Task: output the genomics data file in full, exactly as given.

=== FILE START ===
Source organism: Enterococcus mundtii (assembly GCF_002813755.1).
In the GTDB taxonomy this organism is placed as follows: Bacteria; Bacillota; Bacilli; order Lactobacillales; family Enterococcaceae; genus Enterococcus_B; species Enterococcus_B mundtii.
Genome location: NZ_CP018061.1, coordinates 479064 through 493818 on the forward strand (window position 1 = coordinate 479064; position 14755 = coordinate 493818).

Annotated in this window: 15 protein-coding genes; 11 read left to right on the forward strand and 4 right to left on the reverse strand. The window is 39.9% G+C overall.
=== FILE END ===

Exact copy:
Source organism: Enterococcus mundtii (assembly GCF_002813755.1).
In the GTDB taxonomy this organism is placed as follows: Bacteria; Bacillota; Bacilli; order Lactobacillales; family Enterococcaceae; genus Enterococcus_B; species Enterococcus_B mundtii.
Genome location: NZ_CP018061.1, coordinates 479064 through 493818 on the forward strand (window position 1 = coordinate 479064; position 14755 = coordinate 493818).

Annotated in this window: 15 protein-coding genes; 11 read left to right on the forward strand and 4 right to left on the reverse strand. The window is 39.9% G+C overall.